Disco Lab #13: Earth, Wind & Fire With The Emotions – ‘Boogie Wonderland’ (1979)
If the sleeve of this 12” single could talk, it would say, “When the forces align, the pyramid shall open and the wonderland be revealed.” In this case, the forces are two great R&B vocal combos, the male Earth, Wind & Fire and the female Emotions. EWF had been having hits steadily throughout the decade; the Emotions are best known for 1977’s disco smash “Best of My Love,” but had been cutting records since 1962! These forces had actually aligned before; EWF leader Maurice White co-wrote “Best of My Love” and co-produced its parent album. Given its punchy brass sound I wouldn’t be surprised if Wind, Fire, and/or Earth actually played on it too. (Article continues after song.)
And what is this Wonderland they speak of? Why, it’s nothing more than your neighborhood discotheque, a place of “vinyl dreams” where “all the records are playing” (sounds like my house!). The lyric poetically describes guys and gals escaping from their lonely boredom: “Midnight creeps so slowly into hearts of men who need more than they get.” But at the disco, “all the need to be loved can’t be wrong.”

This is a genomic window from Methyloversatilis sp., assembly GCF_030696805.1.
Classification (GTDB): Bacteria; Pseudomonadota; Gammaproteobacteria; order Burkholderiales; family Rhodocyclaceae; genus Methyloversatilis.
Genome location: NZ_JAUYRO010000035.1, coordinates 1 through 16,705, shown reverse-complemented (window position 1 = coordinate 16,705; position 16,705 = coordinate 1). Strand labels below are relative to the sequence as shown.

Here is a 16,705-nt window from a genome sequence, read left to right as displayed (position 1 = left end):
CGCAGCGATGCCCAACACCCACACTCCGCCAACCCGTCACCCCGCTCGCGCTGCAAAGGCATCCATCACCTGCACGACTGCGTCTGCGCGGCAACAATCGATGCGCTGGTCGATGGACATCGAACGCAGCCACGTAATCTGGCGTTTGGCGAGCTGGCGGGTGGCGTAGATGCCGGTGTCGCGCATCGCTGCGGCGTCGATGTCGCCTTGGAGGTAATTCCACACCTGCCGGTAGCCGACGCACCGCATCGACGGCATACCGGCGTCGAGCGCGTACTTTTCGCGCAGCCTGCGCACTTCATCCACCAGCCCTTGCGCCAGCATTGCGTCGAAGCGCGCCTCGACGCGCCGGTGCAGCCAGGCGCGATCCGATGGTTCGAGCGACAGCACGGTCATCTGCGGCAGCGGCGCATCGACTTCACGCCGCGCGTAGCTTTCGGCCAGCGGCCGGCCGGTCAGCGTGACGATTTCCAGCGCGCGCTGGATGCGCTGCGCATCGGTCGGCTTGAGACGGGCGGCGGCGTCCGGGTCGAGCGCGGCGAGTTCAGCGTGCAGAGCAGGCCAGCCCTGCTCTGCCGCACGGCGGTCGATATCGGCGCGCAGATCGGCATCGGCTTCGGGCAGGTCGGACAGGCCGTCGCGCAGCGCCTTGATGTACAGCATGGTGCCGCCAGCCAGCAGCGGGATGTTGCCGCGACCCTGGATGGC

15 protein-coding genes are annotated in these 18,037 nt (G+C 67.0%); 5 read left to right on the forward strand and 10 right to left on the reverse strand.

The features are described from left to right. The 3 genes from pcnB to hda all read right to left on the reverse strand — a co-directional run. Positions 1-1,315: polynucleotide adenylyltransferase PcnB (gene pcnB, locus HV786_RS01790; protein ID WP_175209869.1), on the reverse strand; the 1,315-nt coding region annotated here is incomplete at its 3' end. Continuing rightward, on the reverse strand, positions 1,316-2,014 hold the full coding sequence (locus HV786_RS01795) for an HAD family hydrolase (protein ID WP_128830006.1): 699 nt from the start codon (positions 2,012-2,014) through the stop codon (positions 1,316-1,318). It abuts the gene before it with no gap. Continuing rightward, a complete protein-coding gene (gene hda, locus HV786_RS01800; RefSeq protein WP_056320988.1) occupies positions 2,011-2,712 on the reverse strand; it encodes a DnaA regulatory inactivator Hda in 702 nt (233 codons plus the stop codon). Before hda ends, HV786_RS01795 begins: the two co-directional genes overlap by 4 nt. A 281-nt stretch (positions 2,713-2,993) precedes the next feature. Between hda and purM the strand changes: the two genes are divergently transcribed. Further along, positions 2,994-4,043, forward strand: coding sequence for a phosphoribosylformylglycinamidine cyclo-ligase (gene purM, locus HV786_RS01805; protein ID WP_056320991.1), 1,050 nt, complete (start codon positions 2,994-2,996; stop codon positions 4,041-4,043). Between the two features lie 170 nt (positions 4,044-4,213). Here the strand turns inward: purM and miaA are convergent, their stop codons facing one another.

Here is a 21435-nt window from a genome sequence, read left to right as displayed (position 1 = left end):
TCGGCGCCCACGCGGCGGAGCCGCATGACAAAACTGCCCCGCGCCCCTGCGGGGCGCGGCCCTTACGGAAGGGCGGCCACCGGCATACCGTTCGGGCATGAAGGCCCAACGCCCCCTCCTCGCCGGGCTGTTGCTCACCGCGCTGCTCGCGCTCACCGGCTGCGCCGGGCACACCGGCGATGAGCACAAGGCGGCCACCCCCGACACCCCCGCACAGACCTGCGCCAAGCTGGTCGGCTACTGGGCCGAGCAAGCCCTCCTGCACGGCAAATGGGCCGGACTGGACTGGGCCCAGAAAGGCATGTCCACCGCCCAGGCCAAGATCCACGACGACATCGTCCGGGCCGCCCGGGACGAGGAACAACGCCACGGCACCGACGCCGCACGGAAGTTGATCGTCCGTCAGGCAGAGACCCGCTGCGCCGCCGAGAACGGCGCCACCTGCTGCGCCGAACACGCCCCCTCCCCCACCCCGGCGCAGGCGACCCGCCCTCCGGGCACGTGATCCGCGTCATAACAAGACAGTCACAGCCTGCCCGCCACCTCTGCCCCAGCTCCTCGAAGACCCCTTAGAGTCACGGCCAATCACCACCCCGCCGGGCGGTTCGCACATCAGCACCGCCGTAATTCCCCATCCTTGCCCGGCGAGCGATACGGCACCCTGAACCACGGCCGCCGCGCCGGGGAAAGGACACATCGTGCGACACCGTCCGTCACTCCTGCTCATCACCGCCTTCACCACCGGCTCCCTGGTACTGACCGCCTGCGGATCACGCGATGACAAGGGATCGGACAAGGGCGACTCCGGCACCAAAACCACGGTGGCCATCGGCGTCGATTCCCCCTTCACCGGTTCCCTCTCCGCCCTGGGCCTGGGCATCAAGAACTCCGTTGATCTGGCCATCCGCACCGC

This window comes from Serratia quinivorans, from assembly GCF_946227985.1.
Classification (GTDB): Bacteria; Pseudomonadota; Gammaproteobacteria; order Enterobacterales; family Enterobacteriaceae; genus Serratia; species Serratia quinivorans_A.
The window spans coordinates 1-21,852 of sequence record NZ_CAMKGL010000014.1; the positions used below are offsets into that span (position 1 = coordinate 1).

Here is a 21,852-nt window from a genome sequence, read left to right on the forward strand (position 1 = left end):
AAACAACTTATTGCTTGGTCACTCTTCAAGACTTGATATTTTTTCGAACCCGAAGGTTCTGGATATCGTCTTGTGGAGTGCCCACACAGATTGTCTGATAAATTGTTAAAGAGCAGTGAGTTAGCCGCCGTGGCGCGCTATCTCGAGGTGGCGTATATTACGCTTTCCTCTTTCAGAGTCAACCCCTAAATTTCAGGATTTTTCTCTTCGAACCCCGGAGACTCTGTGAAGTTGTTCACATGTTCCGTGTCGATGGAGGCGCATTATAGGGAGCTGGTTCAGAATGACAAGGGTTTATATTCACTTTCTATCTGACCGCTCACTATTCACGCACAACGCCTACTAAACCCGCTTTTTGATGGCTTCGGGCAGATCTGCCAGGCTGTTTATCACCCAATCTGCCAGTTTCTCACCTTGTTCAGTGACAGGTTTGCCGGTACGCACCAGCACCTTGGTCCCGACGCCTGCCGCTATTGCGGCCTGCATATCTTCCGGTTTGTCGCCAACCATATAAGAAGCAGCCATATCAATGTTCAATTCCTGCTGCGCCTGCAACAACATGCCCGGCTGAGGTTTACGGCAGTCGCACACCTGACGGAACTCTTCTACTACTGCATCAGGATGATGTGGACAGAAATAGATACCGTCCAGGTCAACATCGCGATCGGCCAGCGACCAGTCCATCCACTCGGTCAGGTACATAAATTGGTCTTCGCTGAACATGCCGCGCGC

Listening to this alongside other disco records, what really jumps out is the unusual double-time rhythm that underpins it all. I guess by 1979, audiences were becoming weary of the heavy downbeat of disco and wanted something different than the usual thump-thump-thump. To provide some relief, “Boogie Wonderland” adds an unusual upbeat: thump-a thump-a thump-a. The record seems to borrow the Latin groove and syncopated keyboard sound of War’s “Low Rider” from four years earlier. Latin music is the secret source of so many great disco beats, so it’s a natural fit here.
The Latin feel is also carried through in the timbale overdubs on the back end of this very long remix. The Emotions really carry this second half, with repetitions of the “I find romance” bridge. The record also prominently features a very hard-working string section. Strings are often found adding a classy, uptown feel to many disco sides; here they nicely balance EWF’s native horn section. It’s an irresistible mix and, though not the biggest hit for either group (it only went to #6 on the Hot 100), it evokes the era like few other records. See you for last call down at the Opened Pyramid!
Previously on Disco Lab: Heatwave – ‘The Groove Line’ (1978)